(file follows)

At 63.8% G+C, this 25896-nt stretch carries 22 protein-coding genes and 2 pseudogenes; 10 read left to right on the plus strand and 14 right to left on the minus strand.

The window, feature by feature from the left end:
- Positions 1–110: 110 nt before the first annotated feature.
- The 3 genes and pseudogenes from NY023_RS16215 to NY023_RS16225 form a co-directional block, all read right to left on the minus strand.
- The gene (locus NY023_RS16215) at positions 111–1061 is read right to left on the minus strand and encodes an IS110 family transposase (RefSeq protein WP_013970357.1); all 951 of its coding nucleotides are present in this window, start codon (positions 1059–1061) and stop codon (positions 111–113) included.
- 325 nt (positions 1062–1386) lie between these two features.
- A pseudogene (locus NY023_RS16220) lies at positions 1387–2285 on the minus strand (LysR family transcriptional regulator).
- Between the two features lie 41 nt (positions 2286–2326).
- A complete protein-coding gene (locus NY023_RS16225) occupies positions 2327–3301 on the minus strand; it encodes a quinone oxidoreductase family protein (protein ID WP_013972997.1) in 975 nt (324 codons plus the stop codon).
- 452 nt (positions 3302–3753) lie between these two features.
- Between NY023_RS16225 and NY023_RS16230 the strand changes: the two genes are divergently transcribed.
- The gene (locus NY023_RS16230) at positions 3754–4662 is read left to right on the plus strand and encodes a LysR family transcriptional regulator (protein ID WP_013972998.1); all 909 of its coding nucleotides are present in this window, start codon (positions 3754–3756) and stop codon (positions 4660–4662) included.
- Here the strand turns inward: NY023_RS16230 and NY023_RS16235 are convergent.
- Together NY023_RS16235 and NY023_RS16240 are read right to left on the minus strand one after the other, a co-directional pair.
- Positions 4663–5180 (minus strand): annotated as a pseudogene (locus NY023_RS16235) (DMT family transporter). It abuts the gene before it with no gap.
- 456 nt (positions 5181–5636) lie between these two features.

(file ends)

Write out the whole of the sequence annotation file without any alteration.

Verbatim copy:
At 63.8% G+C, this 25896-nt stretch carries 22 protein-coding genes and 2 pseudogenes; 10 read left to right on the plus strand and 14 right to left on the minus strand.

The window, feature by feature from the left end:
- Positions 1–110: 110 nt before the first annotated feature.
- The 3 genes and pseudogenes from NY023_RS16215 to NY023_RS16225 form a co-directional block, all read right to left on the minus strand.
- The gene (locus NY023_RS16215) at positions 111–1061 is read right to left on the minus strand and encodes an IS110 family transposase (RefSeq protein WP_013970357.1); all 951 of its coding nucleotides are present in this window, start codon (positions 1059–1061) and stop codon (positions 111–113) included.
- 325 nt (positions 1062–1386) lie between these two features.
- A pseudogene (locus NY023_RS16220) lies at positions 1387–2285 on the minus strand (LysR family transcriptional regulator).
- Between the two features lie 41 nt (positions 2286–2326).
- A complete protein-coding gene (locus NY023_RS16225) occupies positions 2327–3301 on the minus strand; it encodes a quinone oxidoreductase family protein (protein ID WP_013972997.1) in 975 nt (324 codons plus the stop codon).
- 452 nt (positions 3302–3753) lie between these two features.
- Between NY023_RS16225 and NY023_RS16230 the strand changes: the two genes are divergently transcribed.
- The gene (locus NY023_RS16230) at positions 3754–4662 is read left to right on the plus strand and encodes a LysR family transcriptional regulator (protein ID WP_013972998.1); all 909 of its coding nucleotides are present in this window, start codon (positions 3754–3756) and stop codon (positions 4660–4662) included.
- Here the strand turns inward: NY023_RS16230 and NY023_RS16235 are convergent.
- Together NY023_RS16235 and NY023_RS16240 are read right to left on the minus strand one after the other, a co-directional pair.
- Positions 4663–5180 (minus strand): annotated as a pseudogene (locus NY023_RS16235) (DMT family transporter). It abuts the gene before it with no gap.
- 456 nt (positions 5181–5636) lie between these two features.